A) Are you mostly just angry at the unfairness of her laziness?


B) Deep down, are you worried you’re not really able to meet the expectations placed on you?

A: To some of us laziness in others is blood-boilingly infuriating, as it clashes with our innate sense of fairness. This is even more exacerbated when the ‘lazy’ person is ranked higher and paid better. You find yourself thinking: ‘How can they get away with this? They’re slacking off while I’m doing their job for them, and they get paid three times what I do!’ It’s easy to get carried away with frustration in this situation, but it isn’t helping you one little bit, so try not to take her behaviour so personally.

The key to not allowing her laziness to get under your skin is recognising your inability to change other people’s behaviour. Instead you could change your thinking to: ‘Yes, she’s lazy, but I can only do my job to the best of my ability. I can’t force her to work harder, and I don’t want to let myself get upset about it.’ This kind of thinking helps reduce stress and create better relationships with your managers.

B: The second option is that you think it’s too early for you to have this responsibility and you resent being put in a position where you might fail through no fault of your own. Fair enough too—becoming a great Service Stew takes time, and it’s completely understandable if you’re stressed and angry at the Chief for dropping you in at the deep end.

In this case, I would thoroughly recommend talking to your Chief Stew about it: in a way that doesn’t attack her, but instead asks her for help and advice. Try something like: “I’m feeling a little worried that my service knowledge is not as broad as yours, could you please help me with a bit more training or talk me through a few things?” Appeal to her ego – if you can draw information and some mentoring out of her this will be a great win.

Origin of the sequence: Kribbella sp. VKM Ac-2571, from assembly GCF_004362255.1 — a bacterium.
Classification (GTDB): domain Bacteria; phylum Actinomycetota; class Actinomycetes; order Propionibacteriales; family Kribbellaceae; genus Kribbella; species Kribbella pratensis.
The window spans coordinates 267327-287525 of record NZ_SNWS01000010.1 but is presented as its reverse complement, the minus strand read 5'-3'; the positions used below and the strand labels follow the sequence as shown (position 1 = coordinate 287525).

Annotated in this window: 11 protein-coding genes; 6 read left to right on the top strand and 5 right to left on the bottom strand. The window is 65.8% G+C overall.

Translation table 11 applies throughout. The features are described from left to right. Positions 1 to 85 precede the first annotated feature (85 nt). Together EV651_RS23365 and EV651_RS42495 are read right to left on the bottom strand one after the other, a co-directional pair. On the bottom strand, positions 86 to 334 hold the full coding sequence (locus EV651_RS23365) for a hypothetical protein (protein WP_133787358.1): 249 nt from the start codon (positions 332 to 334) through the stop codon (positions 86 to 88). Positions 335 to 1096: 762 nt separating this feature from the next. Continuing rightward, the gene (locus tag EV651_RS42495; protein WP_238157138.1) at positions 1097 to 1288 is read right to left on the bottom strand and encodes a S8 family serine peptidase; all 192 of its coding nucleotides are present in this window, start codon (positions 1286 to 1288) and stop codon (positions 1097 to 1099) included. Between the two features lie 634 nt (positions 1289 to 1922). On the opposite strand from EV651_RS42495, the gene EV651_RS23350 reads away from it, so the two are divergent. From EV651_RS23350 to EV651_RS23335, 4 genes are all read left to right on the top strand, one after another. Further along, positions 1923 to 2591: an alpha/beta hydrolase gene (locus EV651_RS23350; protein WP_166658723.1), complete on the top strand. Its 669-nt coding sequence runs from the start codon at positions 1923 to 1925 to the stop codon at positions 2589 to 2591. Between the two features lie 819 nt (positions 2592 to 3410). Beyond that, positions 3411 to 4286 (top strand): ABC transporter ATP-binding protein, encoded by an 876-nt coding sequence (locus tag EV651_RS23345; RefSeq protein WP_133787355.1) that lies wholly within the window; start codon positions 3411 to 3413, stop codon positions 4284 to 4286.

A couple of last things. It is deeply unlikely that you are the only person onboard who has noticed her laziness. Remember, it’s the Captain you want your reference from when you leave, so if you can reframe this as an opportunity to build skills and gain respect, you have the chance to put yourself in a really strong position for the future.

Secondly, you must be doing a pretty good job or she would not keep throwing responsibility at you – this bodes very well for your future yachting career and is a credit to you, so take it as a compliment! Think about how good your resume will be for your next interview when you can legitimately say you were given all this responsibility in your first season.

Lastly, don’t forget you been given the gift of experiencing a lazy HOD. Why is this a gift? Because you will always remember this feeling of unfairness, which means you won’t do this to your own Stews when you become Chief. Sometimes the very worst managers are the ones that teach us the most powerful lessons.

You are learning so much about yachting, so fast. Try not to get caught up in the anger, and instead take this experience for what it can be: your own personal fast-track to becoming a great Chief Stew yourself.

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Alison Rentoul

Alison Rentoul